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Proposal Details

2008 International Meeting

Auckland, New Zealand

Meeting Begins7/6/2008
Meeting Ends7/11/2008

Call for Papers Opens: 9/1/2007
Call for Papers Closes: 2/1/2008

Requirements for Participation

Eyewitness Testimony in Psychological Research: Some Consequences for Richard Bauckham's Work
Status: Accepted
Program Unit: Psychological Hermeneutics of Biblical Themes and Texts
Name in the program book: Judy Redman
Tag - Primary: not selected
Tag - Secondary: not selected
Tag - Tertiary: not selected
Proposal Details
Date Submitted: 11/27/2007 7:31:17 PM
In his book "Jesus and the Eyewitnesses" (2006), Richard Bauckham suggests that the canonical gospels contain eyewitness accounts rather than collective community traditions. He says that eyewitnesses are “active guarantors” of the traditions in whose name they were transmitted (290) and that the testimony model allows us to understand the Gospels as “the entirely appropriate means of access to the historical reality of Jesus.” (5) That is, we can know more about the historical Jesus than form criticism would have us believe. Eyewitness testimony has been a subject of interest to psychologists for well over a century. In 1979, Elizabeth Loftus summarized the major findings up to that time in her book "Eyewitness Testimony". More recent research has largely explored the issues she raised in greater depth. Eyewitness testimony can be very convincing in a court of law and yet it is not always accurate, simply because of normal memory processes. This raises the question: can Bauckham's claim be substantiated? An analysis of the psychological literature on eyewitness testimony suggests that it cannot. Although Bauckham appeals to evidence for the accuracy of oral transmission of community tradition, inaccuracies are incorporated into memory before eyewitness testimony is adopted as tradition. Bauckham's work may, however, offer a different perspective on the inconsistencies that occur between parallel passages in the Gospels. It encourages us to ask whether differences between parallel passages can be explained as variation due to the eyewitness effect, rather than redaction. The paper will provide an overview of the psychological eyewitness literature on accuracy of memory as it relates to the Gospels. It will also examine some parallel passages to determine whether variations in eyewitness memory might be a feasible alternate explanation to the notion that the variations are a result of deliberate theological choices on the part of redactors.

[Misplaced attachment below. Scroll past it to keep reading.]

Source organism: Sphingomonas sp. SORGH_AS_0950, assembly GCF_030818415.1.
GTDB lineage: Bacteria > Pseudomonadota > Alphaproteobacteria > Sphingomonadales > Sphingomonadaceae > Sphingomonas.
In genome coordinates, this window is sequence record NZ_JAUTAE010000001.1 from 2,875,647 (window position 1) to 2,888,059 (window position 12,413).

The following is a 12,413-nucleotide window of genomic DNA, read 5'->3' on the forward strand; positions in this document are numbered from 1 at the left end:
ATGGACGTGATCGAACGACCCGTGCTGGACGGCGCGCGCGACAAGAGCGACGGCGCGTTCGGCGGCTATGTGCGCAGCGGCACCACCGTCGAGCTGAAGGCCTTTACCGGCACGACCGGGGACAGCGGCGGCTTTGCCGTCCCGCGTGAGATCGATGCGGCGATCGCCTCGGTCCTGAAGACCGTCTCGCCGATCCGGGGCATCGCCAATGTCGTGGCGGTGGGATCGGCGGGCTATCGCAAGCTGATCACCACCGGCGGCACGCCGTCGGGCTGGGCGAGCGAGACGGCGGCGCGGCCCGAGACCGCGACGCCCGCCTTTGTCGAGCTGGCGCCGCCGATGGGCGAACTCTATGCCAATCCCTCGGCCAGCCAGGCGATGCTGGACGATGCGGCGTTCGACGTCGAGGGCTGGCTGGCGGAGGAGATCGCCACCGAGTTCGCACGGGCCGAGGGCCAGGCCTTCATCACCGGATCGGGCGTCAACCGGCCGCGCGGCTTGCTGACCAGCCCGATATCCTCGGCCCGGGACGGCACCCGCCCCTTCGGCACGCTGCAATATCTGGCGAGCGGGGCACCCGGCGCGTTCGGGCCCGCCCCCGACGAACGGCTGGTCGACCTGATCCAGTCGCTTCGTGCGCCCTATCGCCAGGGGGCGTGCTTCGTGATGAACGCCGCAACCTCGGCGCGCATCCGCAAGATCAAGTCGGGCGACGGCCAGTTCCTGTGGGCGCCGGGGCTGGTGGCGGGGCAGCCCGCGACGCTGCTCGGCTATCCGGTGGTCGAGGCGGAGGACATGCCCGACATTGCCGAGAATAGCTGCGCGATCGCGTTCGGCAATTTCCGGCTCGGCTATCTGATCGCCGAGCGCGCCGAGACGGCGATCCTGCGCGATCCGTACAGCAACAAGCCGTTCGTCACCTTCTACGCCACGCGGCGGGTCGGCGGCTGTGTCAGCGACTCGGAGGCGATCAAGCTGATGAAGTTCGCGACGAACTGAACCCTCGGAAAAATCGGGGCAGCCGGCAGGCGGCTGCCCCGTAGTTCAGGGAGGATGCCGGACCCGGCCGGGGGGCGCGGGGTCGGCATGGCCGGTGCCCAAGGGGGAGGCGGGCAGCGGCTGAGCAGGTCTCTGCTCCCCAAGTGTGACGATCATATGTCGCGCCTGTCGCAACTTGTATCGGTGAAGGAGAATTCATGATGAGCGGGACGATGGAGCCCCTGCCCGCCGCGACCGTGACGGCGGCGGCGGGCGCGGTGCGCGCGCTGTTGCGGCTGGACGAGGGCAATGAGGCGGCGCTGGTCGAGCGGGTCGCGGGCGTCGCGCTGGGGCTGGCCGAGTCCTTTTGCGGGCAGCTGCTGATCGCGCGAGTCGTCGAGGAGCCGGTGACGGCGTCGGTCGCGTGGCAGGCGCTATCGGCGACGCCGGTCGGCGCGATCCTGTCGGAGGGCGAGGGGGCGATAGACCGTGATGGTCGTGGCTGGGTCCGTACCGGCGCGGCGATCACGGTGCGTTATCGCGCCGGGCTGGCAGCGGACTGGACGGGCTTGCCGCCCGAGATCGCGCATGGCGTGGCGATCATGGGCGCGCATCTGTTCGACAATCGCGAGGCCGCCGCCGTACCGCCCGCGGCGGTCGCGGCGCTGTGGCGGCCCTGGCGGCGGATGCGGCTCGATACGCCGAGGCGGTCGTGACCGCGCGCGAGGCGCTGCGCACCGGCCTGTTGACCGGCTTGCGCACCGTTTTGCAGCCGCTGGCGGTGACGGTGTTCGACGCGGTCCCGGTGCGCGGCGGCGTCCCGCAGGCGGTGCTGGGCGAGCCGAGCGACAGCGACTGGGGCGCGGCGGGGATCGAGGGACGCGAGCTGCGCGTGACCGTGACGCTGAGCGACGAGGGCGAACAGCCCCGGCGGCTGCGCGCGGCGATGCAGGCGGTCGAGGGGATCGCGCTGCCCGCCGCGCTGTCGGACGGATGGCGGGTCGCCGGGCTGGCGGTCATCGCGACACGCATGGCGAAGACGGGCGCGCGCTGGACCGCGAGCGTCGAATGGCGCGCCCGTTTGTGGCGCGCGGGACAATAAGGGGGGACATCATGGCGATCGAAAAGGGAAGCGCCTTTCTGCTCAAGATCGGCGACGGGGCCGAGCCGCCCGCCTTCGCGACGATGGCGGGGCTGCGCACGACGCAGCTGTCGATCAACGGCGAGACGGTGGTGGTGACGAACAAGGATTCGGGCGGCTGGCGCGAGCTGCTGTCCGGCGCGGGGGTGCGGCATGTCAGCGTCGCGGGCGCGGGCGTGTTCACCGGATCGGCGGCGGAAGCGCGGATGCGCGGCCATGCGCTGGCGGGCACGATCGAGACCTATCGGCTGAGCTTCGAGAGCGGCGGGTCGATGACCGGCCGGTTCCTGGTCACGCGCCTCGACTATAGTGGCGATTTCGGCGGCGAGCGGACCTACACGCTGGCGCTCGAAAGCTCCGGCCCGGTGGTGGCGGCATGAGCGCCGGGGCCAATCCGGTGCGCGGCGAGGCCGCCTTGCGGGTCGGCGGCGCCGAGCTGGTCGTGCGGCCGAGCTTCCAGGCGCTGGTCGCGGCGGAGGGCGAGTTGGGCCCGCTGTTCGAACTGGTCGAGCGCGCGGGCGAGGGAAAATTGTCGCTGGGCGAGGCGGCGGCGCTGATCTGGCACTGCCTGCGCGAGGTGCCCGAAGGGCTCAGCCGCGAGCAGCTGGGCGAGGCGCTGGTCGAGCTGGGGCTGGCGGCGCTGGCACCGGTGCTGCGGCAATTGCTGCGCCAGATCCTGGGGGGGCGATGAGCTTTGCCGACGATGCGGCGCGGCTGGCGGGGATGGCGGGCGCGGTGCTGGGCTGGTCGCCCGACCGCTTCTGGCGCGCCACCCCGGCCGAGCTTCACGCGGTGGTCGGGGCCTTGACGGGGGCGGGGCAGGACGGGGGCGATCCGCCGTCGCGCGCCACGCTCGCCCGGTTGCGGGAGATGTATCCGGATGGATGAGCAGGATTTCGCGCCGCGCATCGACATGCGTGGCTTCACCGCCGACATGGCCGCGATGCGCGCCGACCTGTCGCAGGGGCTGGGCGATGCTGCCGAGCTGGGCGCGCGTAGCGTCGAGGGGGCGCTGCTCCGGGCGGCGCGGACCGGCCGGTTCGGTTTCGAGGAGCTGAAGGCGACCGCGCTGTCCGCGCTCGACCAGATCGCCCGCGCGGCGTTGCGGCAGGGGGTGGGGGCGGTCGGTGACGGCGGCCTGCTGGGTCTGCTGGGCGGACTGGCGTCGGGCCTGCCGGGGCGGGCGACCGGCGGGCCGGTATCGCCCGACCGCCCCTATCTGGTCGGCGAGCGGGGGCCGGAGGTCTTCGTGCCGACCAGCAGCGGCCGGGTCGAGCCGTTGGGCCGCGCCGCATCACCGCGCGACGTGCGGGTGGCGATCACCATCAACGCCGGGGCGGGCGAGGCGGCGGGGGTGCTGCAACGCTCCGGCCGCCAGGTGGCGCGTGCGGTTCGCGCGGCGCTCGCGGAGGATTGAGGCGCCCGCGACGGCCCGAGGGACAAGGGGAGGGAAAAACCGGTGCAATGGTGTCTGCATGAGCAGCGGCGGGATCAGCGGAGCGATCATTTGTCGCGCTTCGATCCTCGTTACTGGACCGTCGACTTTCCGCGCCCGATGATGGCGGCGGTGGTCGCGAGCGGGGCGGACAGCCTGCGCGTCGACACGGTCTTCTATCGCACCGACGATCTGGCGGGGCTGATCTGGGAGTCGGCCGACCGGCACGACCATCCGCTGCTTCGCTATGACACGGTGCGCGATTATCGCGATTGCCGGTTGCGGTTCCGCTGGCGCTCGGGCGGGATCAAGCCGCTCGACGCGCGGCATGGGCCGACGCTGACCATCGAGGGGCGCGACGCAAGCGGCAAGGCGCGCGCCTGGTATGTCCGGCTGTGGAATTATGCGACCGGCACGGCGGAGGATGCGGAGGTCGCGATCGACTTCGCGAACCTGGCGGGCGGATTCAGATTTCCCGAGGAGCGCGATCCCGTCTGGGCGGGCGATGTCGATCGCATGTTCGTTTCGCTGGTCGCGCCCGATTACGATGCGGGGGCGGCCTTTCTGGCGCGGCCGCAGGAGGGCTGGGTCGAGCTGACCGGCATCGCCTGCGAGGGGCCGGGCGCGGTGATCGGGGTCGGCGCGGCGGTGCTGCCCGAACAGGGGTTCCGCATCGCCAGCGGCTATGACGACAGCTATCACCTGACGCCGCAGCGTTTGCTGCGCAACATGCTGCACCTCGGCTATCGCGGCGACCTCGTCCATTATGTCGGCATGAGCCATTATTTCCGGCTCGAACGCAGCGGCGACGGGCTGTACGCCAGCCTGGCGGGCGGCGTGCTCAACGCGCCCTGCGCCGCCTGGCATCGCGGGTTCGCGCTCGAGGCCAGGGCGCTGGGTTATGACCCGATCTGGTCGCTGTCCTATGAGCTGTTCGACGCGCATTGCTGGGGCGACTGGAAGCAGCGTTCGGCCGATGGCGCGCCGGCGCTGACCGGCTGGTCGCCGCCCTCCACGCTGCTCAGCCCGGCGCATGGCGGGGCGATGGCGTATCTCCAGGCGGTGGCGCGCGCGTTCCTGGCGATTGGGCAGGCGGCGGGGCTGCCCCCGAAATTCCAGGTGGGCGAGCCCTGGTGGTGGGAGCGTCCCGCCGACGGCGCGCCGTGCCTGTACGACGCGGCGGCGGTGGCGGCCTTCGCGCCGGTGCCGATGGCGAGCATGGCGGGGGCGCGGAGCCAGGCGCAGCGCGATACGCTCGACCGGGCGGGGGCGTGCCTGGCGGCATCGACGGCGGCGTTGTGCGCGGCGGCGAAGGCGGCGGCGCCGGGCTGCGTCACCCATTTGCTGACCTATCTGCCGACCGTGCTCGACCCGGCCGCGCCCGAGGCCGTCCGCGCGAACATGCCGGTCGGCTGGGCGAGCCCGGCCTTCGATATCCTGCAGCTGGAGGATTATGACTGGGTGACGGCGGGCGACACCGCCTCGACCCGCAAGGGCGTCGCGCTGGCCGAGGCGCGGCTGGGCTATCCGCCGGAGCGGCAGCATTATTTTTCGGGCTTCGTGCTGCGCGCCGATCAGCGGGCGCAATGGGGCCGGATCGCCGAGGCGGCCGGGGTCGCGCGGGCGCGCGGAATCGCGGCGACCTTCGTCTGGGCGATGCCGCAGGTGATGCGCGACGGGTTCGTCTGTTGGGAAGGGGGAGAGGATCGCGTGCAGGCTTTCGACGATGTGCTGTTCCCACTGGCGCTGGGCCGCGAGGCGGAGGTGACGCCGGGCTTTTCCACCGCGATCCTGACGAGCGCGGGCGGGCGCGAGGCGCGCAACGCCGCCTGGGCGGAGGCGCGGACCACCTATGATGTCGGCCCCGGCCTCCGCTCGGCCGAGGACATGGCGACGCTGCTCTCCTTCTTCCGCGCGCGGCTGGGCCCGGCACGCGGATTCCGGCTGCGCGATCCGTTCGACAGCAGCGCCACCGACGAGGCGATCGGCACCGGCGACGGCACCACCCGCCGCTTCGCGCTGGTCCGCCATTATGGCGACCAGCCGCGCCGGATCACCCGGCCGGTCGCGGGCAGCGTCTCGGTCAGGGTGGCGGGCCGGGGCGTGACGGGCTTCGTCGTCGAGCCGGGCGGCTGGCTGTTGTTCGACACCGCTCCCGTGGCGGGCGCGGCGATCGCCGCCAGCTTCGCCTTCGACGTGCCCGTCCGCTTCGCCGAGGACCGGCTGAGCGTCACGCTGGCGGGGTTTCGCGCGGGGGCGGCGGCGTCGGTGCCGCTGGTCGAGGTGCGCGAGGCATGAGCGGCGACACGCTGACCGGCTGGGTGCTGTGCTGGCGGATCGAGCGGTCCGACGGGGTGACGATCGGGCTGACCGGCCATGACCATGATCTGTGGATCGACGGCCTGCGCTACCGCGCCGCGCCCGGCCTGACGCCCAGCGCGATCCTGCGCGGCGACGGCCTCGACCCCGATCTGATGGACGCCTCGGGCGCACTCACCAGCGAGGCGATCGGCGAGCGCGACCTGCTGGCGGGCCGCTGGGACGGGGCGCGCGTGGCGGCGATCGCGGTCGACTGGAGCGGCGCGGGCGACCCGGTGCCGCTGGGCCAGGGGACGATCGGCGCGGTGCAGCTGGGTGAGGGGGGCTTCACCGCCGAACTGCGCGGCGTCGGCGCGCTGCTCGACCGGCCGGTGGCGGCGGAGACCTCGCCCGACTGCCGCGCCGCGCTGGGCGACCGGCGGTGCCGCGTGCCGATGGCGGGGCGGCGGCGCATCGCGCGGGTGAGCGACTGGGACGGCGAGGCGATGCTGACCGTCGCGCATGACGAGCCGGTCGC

Other Details
Is this the first time you've proposed a paper for an SBL meeting? Yes
Is this proposal being submitted to more than one program unit? No
Are there other presenters participating with you? No
Is your paper a book review? No
Involve specific ancient artifacts? No
Scheduling Conflicts
Audio/Visual Needs
LCD (data) Projector with screen
Contact Information
Judith Redman
University of New England - NSW Australia
jredman2@une.edu.au
 
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